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School safety: The need for mental health services

Very few people with mental health conditions will commit violent acts. But for those prone to violence, how do we stop them from slipping through the cracks?

BUFFALO, N.Y. - The vast, vast majority of people struggling with mental health conditions are not violent. In fact, a person with a mental illness is significantly more likely to be the victim of a crime as opposed to perpetrating one.

Still, in the rare case of Nikolas Cruz, it appears the system may have failed.

Cruz's attorneys have said their client has a history of mental illness, even though the extent is unclear and his legal team has yet to decide if it will pursue a mental health defense. Regardless, Cruz clearly displayed warning signs, but he never got the help he needed to prevent his unimaginable rampage in Parkland, Fla., this week.

So how can the American school system do a better job of identifying a person like Cruz before an atrocity occurs? School psychologists, nurses and counselors are in short supply nationwide, and there never seem to be enough dollars to go around when it comes to mental health resources in schools.

Ken Houseknecht, the executive director of the Mental Health Association of Erie County, said money really needs to be spent on early intervention programs — as early as Pre-K.

"The sooner you start protecting your health," Houseknecht said, "and understanding the things that put you at risk, and attempting to prevent those things from happening, the greater the likelihood you'll become and remain in a healthy place emotionally."

In Niagara Falls, Superintendent Mark Laurrie said the district had already planned to train teachers in "youth mental health first aid." Already, 187 teachers have signed up for an eight-hour training course next month.

Karl Shallowhorn, the director of curriculm implementation for a group named Therapy.Live, is trained in youth mental health first aid, which helps teachers recognize the signs and symptoms of mental illness. Shallowhorn, whose group also helps students work on communicating their emotions, said mental health resources are always a concern, regardless of the district. Rural and underserved areas may especially need help, though.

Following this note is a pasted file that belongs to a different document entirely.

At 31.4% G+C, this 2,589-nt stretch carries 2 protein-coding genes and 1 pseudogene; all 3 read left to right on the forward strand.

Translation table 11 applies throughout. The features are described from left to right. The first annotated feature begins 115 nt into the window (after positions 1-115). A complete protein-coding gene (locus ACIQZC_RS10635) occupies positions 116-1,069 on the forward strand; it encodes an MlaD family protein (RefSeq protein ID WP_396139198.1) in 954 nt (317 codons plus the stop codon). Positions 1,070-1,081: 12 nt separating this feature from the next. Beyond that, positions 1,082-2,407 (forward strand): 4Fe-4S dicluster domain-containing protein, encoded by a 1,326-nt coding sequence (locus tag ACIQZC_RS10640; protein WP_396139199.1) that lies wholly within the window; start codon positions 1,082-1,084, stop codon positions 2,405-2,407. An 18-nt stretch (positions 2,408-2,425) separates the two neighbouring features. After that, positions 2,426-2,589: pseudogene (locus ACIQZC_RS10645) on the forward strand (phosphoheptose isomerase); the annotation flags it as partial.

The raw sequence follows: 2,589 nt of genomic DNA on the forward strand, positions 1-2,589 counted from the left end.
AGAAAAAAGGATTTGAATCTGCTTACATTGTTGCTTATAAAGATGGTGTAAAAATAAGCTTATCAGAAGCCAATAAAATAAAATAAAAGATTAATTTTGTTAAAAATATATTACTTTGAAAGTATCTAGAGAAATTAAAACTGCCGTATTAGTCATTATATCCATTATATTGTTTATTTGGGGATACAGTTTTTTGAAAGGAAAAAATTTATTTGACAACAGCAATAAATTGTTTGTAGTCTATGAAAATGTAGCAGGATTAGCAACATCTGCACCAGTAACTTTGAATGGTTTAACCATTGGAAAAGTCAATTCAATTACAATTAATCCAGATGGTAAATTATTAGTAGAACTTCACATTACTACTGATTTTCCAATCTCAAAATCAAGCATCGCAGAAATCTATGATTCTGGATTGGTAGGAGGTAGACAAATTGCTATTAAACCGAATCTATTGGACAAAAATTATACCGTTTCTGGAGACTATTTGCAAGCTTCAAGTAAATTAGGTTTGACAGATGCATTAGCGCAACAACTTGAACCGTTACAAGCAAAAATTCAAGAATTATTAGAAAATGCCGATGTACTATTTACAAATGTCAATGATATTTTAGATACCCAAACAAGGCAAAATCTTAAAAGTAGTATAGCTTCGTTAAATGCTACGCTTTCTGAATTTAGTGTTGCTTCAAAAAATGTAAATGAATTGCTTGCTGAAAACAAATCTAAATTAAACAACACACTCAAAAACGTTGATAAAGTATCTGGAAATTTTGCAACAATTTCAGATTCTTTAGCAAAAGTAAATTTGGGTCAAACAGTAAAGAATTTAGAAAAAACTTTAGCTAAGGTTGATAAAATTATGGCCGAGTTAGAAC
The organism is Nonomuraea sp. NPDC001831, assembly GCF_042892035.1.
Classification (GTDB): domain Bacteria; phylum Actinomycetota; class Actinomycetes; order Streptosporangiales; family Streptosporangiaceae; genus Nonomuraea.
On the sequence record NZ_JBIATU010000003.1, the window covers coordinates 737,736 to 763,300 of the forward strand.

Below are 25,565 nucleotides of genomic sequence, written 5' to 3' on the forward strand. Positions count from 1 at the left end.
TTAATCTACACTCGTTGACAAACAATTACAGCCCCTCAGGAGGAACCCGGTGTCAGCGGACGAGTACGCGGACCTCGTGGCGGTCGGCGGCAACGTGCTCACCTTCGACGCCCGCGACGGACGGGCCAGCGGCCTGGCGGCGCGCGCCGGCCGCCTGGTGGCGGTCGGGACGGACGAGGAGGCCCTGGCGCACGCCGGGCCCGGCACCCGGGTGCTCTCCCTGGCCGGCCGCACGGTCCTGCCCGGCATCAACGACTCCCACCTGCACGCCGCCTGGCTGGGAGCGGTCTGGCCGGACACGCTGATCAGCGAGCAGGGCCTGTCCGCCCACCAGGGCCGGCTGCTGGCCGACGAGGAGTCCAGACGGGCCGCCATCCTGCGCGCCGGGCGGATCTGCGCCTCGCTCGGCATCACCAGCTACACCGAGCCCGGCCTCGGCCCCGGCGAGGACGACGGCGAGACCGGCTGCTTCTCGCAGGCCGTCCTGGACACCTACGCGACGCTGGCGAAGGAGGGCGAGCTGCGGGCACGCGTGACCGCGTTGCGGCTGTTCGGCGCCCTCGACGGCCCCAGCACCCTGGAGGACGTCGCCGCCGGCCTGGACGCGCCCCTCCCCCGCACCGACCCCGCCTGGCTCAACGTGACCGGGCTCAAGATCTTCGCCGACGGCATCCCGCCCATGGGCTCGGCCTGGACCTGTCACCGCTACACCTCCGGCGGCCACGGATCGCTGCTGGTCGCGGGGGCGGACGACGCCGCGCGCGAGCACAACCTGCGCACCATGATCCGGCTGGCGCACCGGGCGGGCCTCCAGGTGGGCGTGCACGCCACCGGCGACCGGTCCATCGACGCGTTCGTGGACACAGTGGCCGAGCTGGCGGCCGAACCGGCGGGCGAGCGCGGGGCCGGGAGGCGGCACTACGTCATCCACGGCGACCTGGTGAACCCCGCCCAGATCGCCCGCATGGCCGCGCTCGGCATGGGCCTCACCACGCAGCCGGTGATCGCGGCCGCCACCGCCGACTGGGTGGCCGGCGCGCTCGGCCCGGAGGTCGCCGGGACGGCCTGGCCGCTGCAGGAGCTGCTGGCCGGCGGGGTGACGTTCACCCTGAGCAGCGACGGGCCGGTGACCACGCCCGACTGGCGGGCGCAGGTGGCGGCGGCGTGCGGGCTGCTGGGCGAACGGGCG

"I've talked to many people over the last several weeks — administrators — who say there is a dire need for this kind of help in schools," Shallowhorn said. "And unless we provide it, these tragedies... I won't predict they're going to continue, but we have to realize that if we address these things early, we can hopefully intervene."

In the Buffalo Public Schools, 51 out of 55 schools have mental health satellite clinics with reputable providers, according to Erie County Mental Health Commissioner Michael Ranney. Many other districts across the county and the region have developed their own plans for dealing with mental health.

It's hard to tell exactly whether the well-documented shortages of school psychologists and counselors has hit Western New York specifically. Still, one of the region's leading experts on this topic — Dr. Amanda Nickerson of UB's Alberti Center for Bullying Abuse Prevention — told the Washington Post that a lack of mental health care for kids is a "huge issue" nationwide.

"We do not have enough mental health professionals to meet the increasingly complex needs of the students that are walking through the door," she told the newspaper.

On the other hand, the stigma of mental health has worn off over the years as awareness has increased, and that's a fantastic thing for advocates. It's not so uncommon for students or their parents to talk about their mental health issues openly, which would have been unheard of a generation ago.

Still, advocates caution the public not to associate mental health conditions with extreme violence.

A person with a mental health condition is 12 times more likely to be the victim of a crime than to commit one, according to Houseknecht.

"Let's not lump guns, violence and mental health together, because in the vast majority of cases, when mental health is involved in the equation, it's the person with the mental health condition being the victim, not the perpetrator," he said. "The other thing we don't want to do is to even inadvertently disincentivize people from getting help."

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